Senior Project Advisor
Peterson, Merrill A., 1965-
Speciation research, Reinforcement theory, Leaf beetles
Reinforcement theory is a controversial mechanism by which speciation can occur through reduced hybrid fitness promoting the evolution of reproductive isolating mechanisms. Populations within a hybrid zone may be at differing relative abundances which may affect their risk of hybridization and strength of sexual isolation. The effect of relative abundance has been seldom examined in studies of reinforcement. Chrysochus cobaltinus and C. auratus leaf beetles from a zone of secondary contact in central Washington were run in various multi-choice mating trials to determine if lab results were indicative of those occurring in nature and whether relative abundance had an effect on risk of hybridization, pairwise sexual isolation (PSI) and overall isolation (IPSI). Results from lab experiments were found to be representative of those in nature. Relative abundance had a significant effect on both the risk of hybridization. In addition, our results suggested that overall sexual isolation and that as a species became rarer, they also became choosier. This sets the stage for further research on hybridization risk and relative abundance to be taken into the field setting, and indicates that studies of reinforcement should consider not only relative abundance, but also the relationship between relative abundance and choosiness, to better understand the risk of hybridization.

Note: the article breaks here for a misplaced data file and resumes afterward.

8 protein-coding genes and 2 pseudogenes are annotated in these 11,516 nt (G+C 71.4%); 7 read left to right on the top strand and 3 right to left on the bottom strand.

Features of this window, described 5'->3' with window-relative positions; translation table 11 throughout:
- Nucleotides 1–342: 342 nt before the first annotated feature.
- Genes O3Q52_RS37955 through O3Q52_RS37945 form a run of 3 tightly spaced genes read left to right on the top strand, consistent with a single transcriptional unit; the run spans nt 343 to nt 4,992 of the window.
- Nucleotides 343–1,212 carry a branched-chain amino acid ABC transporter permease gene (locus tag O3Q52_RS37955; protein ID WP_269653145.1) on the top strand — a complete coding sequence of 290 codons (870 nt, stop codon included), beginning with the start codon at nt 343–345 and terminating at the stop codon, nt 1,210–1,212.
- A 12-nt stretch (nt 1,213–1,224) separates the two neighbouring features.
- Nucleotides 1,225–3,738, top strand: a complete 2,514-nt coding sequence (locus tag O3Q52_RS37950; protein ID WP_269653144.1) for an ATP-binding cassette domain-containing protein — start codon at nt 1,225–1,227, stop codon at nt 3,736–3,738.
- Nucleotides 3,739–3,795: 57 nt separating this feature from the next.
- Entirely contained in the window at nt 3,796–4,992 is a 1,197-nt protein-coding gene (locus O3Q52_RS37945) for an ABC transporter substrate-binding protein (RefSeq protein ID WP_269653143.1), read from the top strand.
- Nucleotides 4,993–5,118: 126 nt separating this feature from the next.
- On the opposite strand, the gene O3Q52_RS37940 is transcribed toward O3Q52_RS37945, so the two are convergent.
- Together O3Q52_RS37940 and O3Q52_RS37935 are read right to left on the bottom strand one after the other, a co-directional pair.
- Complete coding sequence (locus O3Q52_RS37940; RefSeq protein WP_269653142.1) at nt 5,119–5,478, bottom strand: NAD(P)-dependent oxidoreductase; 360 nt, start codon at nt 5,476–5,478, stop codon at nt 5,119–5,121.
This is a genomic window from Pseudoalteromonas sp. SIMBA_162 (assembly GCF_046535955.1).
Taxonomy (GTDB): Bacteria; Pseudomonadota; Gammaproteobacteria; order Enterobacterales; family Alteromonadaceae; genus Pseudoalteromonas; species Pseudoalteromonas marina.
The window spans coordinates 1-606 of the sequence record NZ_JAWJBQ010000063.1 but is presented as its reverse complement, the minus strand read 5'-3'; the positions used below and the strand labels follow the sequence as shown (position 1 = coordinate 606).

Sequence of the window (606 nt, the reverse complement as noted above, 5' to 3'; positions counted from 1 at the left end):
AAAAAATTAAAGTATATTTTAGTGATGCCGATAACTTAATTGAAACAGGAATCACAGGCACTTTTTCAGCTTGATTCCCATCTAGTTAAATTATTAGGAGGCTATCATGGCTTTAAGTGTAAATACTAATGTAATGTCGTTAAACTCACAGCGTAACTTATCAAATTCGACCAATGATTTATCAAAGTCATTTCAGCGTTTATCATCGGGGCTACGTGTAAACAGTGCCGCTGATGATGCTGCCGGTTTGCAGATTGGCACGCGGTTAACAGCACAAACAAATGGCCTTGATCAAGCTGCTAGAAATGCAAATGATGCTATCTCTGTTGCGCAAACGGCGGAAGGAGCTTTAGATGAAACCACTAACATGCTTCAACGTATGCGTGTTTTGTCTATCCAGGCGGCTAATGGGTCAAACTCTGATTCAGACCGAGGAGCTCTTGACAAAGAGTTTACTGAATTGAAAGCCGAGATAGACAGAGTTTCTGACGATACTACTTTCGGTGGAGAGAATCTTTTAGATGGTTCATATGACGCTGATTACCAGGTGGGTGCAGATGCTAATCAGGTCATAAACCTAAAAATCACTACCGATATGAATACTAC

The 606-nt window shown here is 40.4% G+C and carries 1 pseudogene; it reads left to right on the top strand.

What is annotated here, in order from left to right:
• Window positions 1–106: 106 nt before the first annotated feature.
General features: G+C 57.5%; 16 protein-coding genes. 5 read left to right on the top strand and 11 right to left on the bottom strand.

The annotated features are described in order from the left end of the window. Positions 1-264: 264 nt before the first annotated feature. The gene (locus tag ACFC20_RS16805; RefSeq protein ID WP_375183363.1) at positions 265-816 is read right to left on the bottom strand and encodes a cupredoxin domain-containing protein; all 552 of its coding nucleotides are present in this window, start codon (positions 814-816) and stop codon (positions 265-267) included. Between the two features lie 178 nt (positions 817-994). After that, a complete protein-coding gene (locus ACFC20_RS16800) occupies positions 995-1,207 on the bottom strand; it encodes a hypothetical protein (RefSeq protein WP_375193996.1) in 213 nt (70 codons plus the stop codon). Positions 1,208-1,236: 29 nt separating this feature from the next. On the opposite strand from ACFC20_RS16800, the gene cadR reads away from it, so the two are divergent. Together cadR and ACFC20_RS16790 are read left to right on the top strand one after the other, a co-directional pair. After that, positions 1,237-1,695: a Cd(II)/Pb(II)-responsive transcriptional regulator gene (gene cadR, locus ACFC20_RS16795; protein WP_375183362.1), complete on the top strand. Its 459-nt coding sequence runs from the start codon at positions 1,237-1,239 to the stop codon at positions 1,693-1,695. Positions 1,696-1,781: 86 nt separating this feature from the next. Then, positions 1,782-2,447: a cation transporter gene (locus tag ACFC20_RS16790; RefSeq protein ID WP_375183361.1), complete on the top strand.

Mendoza, Jessica and Green, Jabin, "Effects of Relative Abundance on Sexual Isolation and Hybridization Risk in a Naturally Occurring Hybrid Zone of Chrysochus Leaf Beetles" (2004). WWU Honors Program Senior Projects. 194.
Subjects - Topical (LCSH)
Chrysomelidae; Hybridization; Evolution (Biology); Isolating mechanisms
student projects; term papers
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